BRACING FOR A ‘NEW NORMAL’
Like in the past, we expect that eventually, we will emerge from the current crisis wrought across nations by the coronavirus disease-2019. The process, however, will be long, challenging, and arduous one, even for the most technologically-advanced countries and especially for struggling countries like the Philippines. Unless and until a proven cure turns up, which is the only way to fully contain the Covid-19, communities must continue living under a state of precautions and adjusted conditions, a ‘new normal’ that may have to stay, post-pandemic and beyond.
In the country, health authorities have noted signs of flattening of the curve, or the slowing down of doubling of positive Covid-19 cases, and so the most alarming thing that could happen at this point is for us to slacken the defenses that we have established over the past two months against the disease. The virus is still raging and on the prowl; any opportunity for it to spread further by letting our guards down will annihilate all our efforts and lead us back to square one with our hands doubly full.
Besides, the slowing down of the infection rate and our aim of achieving zero case must all the more be reasons for us to start working on fixing what are lacking in our previous health practices and establishing long-term health care systems as defense lines against the Covid-19 and other infectious diseases.
As local government units placed under the enhanced community quarantine prepare to regain a semblance of normalcy in sectors allowed by the national government, decision-makers should bear in mind that the shift back to the ‘new normal’ should be done gradually. We suggest taking into consideration working with the concerned public and private sectors in coming up with adjustments with which the public could adapt for the long run. Plans of action to recover the losses caused by disrupted operations should be well-thought of and coordinated, not just mere band-aid solutions that would lead to recurrence of old problems as we tackle the current crisis.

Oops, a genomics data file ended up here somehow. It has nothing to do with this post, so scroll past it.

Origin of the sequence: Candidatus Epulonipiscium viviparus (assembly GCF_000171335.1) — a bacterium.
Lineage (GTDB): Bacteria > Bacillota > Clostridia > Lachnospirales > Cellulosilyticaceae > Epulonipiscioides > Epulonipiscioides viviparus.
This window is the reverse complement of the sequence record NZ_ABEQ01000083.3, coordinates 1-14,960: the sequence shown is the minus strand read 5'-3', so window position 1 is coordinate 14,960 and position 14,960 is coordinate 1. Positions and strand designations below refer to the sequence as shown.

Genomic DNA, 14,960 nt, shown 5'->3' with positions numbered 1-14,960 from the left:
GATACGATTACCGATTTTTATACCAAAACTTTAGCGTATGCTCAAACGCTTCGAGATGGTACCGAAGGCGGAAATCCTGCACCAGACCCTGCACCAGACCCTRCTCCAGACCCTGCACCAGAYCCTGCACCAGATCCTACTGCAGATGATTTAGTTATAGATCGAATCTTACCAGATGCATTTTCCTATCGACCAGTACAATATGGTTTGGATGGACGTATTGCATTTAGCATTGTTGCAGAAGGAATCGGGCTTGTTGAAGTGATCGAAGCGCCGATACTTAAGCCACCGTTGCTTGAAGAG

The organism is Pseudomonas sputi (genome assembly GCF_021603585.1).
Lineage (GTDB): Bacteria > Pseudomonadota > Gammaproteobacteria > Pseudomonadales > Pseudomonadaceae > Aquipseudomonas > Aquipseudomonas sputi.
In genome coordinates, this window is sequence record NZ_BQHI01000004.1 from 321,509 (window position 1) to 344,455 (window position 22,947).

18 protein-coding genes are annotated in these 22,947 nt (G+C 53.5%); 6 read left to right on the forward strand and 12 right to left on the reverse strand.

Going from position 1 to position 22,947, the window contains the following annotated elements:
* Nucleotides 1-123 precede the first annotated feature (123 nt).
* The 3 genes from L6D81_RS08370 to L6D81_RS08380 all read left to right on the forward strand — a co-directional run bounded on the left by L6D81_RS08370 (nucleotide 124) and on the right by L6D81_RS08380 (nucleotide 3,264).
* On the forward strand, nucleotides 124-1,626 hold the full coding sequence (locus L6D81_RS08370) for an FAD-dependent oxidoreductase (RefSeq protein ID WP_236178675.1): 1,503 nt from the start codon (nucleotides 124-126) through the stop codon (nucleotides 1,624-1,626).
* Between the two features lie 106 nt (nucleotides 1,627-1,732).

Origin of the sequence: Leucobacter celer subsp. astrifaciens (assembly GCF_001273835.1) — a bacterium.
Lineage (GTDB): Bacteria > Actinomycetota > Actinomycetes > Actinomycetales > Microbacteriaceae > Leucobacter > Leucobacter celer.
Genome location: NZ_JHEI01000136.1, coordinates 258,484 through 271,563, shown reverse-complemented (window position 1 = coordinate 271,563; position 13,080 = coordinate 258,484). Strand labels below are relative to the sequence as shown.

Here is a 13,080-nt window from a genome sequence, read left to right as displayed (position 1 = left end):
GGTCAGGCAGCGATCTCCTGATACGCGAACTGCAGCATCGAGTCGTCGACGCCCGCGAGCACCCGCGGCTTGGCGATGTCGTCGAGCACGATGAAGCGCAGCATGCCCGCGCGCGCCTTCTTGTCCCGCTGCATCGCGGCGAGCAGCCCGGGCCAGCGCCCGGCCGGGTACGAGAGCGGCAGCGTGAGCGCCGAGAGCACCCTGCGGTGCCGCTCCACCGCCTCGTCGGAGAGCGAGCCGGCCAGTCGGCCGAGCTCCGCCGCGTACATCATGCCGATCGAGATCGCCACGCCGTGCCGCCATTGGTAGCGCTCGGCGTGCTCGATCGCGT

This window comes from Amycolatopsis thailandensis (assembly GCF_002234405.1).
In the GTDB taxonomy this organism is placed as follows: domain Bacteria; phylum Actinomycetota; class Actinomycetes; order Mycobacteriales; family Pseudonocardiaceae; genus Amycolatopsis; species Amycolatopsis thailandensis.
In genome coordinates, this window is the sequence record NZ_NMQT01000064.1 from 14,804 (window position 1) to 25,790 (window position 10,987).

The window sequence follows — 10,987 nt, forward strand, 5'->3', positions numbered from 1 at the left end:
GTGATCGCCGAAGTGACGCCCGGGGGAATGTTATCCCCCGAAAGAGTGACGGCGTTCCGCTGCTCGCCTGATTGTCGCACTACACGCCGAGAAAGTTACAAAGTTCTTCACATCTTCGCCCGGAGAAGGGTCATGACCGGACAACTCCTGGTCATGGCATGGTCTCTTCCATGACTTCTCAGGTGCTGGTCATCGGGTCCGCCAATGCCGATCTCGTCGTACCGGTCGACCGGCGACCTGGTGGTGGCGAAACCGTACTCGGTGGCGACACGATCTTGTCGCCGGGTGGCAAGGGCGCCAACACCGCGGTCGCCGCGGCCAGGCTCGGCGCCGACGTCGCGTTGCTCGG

It would be difficult, and the process would at times seem like a hopeless battle if we think about new arrangements in government transactions, work, transportation, market days, livelihoods, businesses, classes, banking, among others and non-essentials that we used to do for quality life.
The process also will never be without the pasaways and there would be concerns like irregularities on assistance efforts or doubts on our leaders’ claims of “being on top of the situation.” But it can be done, if we put our minds into it.
Embracing the ‘new normal’ is an opportunity for us to make innovations on both minute details and major necessities of survival and in the maintenance of systematic societies. In many aspects, we have never had a lack of bright ideas and excellent workers and professionals. If we are to prevail over Covid-19, now more than ever is the time to flex our might by working together and setting aside selfish interests.
The war on Covid-19 – which we should claim as one that we will be winning over – is giving Filipinos the chance to write in the pages of history how we are managing this rare crisis through our world-renowned resilience, our spirit of bayanihan, and modern-day heroes from among our legions of back and frontliners – from the health workers, police and allied forces, and to those who simply become a hero by staying at home and following the lockdown rules.
With the ‘new normal’ having forced upon us by the pandemic, let us get motivated by what we have and what we can do, which we have taken for granted before because it was easier to be complacent. The Covid-19 may have reshaped the world and the way we live, but we must keep up. No virus should ever topple a human race, it should make us better.